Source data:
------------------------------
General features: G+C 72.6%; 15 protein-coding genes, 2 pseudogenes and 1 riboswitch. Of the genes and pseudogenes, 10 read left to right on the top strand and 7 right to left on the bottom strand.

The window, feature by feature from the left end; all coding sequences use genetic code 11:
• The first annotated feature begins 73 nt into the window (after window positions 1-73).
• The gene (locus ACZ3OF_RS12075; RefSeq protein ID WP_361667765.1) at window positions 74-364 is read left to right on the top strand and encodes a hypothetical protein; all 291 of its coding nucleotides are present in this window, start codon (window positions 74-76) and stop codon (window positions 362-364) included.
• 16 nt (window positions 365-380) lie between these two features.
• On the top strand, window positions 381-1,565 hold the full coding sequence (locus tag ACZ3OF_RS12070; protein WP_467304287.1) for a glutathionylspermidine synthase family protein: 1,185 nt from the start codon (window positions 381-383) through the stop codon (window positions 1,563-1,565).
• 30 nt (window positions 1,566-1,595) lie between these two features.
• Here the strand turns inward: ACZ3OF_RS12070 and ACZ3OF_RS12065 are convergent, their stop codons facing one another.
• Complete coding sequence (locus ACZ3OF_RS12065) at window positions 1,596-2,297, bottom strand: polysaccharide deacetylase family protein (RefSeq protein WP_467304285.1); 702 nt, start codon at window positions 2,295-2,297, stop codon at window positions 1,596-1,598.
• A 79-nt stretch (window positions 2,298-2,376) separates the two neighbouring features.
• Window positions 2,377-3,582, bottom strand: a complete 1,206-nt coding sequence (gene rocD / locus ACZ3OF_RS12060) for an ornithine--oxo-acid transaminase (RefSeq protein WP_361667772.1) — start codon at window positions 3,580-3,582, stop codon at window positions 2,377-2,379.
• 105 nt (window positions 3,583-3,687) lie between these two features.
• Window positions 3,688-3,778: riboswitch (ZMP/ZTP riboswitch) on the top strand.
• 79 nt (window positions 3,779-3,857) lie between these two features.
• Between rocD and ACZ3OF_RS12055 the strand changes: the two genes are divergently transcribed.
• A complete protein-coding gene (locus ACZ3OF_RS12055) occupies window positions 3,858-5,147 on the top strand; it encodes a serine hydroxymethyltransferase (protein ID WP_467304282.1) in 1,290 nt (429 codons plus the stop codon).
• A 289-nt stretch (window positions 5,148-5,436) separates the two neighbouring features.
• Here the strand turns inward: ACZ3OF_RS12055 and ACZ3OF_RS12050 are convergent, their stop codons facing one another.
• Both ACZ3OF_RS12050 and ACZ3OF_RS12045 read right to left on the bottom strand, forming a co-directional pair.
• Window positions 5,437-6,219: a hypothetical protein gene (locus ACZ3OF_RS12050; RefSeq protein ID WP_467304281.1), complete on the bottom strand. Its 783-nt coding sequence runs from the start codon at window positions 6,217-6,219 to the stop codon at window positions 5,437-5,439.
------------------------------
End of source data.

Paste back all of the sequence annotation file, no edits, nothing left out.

General features: G+C 72.6%; 15 protein-coding genes, 2 pseudogenes and 1 riboswitch. Of the genes and pseudogenes, 10 read left to right on the top strand and 7 right to left on the bottom strand.

The window, feature by feature from the left end; all coding sequences use genetic code 11:
• The first annotated feature begins 73 nt into the window (after window positions 1-73).
• The gene (locus ACZ3OF_RS12075; RefSeq protein ID WP_361667765.1) at window positions 74-364 is read left to right on the top strand and encodes a hypothetical protein; all 291 of its coding nucleotides are present in this window, start codon (window positions 74-76) and stop codon (window positions 362-364) included.
• 16 nt (window positions 365-380) lie between these two features.
• On the top strand, window positions 381-1,565 hold the full coding sequence (locus tag ACZ3OF_RS12070; protein WP_467304287.1) for a glutathionylspermidine synthase family protein: 1,185 nt from the start codon (window positions 381-383) through the stop codon (window positions 1,563-1,565).
• 30 nt (window positions 1,566-1,595) lie between these two features.
• Here the strand turns inward: ACZ3OF_RS12070 and ACZ3OF_RS12065 are convergent, their stop codons facing one another.
• Complete coding sequence (locus ACZ3OF_RS12065) at window positions 1,596-2,297, bottom strand: polysaccharide deacetylase family protein (RefSeq protein WP_467304285.1); 702 nt, start codon at window positions 2,295-2,297, stop codon at window positions 1,596-1,598.
• A 79-nt stretch (window positions 2,298-2,376) separates the two neighbouring features.
• Window positions 2,377-3,582, bottom strand: a complete 1,206-nt coding sequence (gene rocD / locus ACZ3OF_RS12060) for an ornithine--oxo-acid transaminase (RefSeq protein WP_361667772.1) — start codon at window positions 3,580-3,582, stop codon at window positions 2,377-2,379.
• 105 nt (window positions 3,583-3,687) lie between these two features.
• Window positions 3,688-3,778: riboswitch (ZMP/ZTP riboswitch) on the top strand.
• 79 nt (window positions 3,779-3,857) lie between these two features.
• Between rocD and ACZ3OF_RS12055 the strand changes: the two genes are divergently transcribed.
• A complete protein-coding gene (locus ACZ3OF_RS12055) occupies window positions 3,858-5,147 on the top strand; it encodes a serine hydroxymethyltransferase (protein ID WP_467304282.1) in 1,290 nt (429 codons plus the stop codon).
• A 289-nt stretch (window positions 5,148-5,436) separates the two neighbouring features.
• Here the strand turns inward: ACZ3OF_RS12055 and ACZ3OF_RS12050 are convergent, their stop codons facing one another.
• Both ACZ3OF_RS12050 and ACZ3OF_RS12045 read right to left on the bottom strand, forming a co-directional pair.
• Window positions 5,437-6,219: a hypothetical protein gene (locus ACZ3OF_RS12050; RefSeq protein ID WP_467304281.1), complete on the bottom strand. Its 783-nt coding sequence runs from the start codon at window positions 6,217-6,219 to the stop codon at window positions 5,437-5,439.